Developer: Keithen Hayenga
The Atari 5200 is classic system from the early 1980's. While many readers may have never seen an actual 5200 with their own eyes, some (like myself) still have their original system still in working order to this day. Before the days of DLC and digital releases over online marketplaces, Video Games were distributed on cartridge format. Mostly on Atari systems, you would find versions of popular Arcade games such as Pac-Man, Pole Position and Defender just to name a few. One such arcade title that never managed to see the light of day on a home console back in the Atari days was Tempest. Various bootlegs and home-brew versions have appeared on the internet over the years, and could be played using emulators. But, while versions of it were planned, a proper version of Tempest never officially graced the home consoles of the 1980's, until now. Keithen Hayenga, the original programmer of a cancelled Atari 5200 version, found the original ROM files and began work on completing the game in his spare time. Once completed, Keithen partnered with popular website AtariAge to distribute his completed game to the world. Now, 30 years later, you can play the lost Atari 5200 game as it was intended, on an actual cartridge with the original hardware.
The object of Tempest is a simple one as with most games from this era, It's kill or be killed. You are at a top of a cylinder type play field (sometimes enclosed, open air on later levels) where you shoot down at invading creatures trying to get you. They crawl up the tubes dodging and sidestepping your shots in an attempt to reach to top. You have to move quickly and take careful aim to survive the waves of creepy crawlers that inhabit each field. The further you progress, the tougher the enemies get, and you will soon be losing lives (and your sanity) rather quickly. It's a fun and challenging experience that will leave you wanting more even after your 100th death.
Originally Tempest wasn't what you can a graphical masterpiece so the 5200 will have no trouble recreating the look and feel of the original arcade version. The colors and animation look exactly like the original. Sound effects, while primitive, will bring you back to a time when a simple beep or bloop could get your attention. Since Tempest had no background music until the Atari Jaguar version in the year 2000, you'll have to blast your favorite 80's jams on your boom box while playing. (I'm dating myself) Or, since the Jaguar version had great tunes (so great they made a separate soundtrack) you can rock out to that on your CD player! The 5200 controller, while widely known by collectors as one of the worst controllers for any home console, actually does a fine job here. It's analog design recreates the original's dial controls, so you can make precision shots with ease. It was one of the first times that I could not blame the 5200 controller for a cheap death. When you first boot up the game, you can select your starting level and difficulty, or you can view a demo if you want. Pressing start shoots you into the game and you'll be shooting away. Holding down the bottom fire button brings you rapid fire which will come in handy. There are no continues or checkpoints here, once you lose all your lives the game is over. It's a challenge that most players today might not be able to grasp.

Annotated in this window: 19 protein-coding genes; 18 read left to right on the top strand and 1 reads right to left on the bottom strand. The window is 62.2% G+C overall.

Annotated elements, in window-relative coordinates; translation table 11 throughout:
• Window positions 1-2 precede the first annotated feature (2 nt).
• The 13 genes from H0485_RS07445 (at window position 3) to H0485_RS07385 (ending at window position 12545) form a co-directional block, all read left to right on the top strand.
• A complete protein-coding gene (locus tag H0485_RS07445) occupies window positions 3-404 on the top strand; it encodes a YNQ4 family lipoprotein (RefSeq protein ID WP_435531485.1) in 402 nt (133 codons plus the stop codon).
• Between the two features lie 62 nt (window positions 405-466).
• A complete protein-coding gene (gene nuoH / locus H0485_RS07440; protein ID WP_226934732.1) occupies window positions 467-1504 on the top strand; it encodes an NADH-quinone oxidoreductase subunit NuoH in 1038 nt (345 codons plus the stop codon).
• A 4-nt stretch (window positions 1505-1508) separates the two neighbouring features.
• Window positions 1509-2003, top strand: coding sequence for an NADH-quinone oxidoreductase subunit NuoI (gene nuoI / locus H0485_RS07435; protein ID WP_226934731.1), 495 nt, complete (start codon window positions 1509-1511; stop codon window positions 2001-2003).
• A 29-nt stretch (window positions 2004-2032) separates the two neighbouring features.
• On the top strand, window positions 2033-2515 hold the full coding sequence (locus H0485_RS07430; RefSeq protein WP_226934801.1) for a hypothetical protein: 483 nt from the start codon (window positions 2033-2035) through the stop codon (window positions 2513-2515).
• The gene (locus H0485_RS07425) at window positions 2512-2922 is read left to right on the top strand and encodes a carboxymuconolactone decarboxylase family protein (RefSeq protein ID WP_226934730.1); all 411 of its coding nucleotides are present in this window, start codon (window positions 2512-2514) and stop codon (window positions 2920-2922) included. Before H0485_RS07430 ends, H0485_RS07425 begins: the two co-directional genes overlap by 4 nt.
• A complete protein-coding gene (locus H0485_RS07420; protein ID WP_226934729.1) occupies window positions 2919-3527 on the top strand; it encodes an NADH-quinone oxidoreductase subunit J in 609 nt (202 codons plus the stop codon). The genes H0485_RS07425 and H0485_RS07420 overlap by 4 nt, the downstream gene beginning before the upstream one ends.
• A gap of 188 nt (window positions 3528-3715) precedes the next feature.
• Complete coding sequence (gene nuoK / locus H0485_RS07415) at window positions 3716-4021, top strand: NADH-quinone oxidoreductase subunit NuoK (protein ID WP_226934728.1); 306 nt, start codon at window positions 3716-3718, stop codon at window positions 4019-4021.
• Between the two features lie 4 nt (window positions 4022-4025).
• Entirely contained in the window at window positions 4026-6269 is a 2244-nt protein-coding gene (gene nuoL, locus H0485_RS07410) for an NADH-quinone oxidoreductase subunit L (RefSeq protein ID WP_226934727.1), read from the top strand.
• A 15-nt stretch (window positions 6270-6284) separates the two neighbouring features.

While I know this is not a typical review for Gaming Age, I wanted to get the word out there that there are still great games being made for the classic systems. You can download Tempest on Xbox Live and PC, but to actually play this version in your home is an experience that cannot be matched. My copy came in a authentic cardboard box with great graphics for the front and clear screenshots on back. There was even an instruction manual that completed the package! It truly felt like I just returned home from the Game shop with my new game and couldn't wait to slam it in to the cartridge slot! If you are fortunate enough to own an Atari 5200 Trackball Controller, you can use it for an even better feel (granted that your trackball controller still works after 30 years). These carts are only available at AtariAge (www.AtariAge.com) and only 250 copies will be produced with the box and instructions. After that, you can get just the cartridge (with brilliant label) for a discounted price. Right now the complete package will run you roughly $50, but it's a small price to pay to own this remarkable piece of Video Game History. I would say grab one now, even if you don't own an actual Atari 5200 since the prices will no doubt skyrocket in online auctions. If you do own a system, and it's in working order, you owe it to yourself to get a copy. You've waited long enough, it's time to own Tempest for the Atari 5200!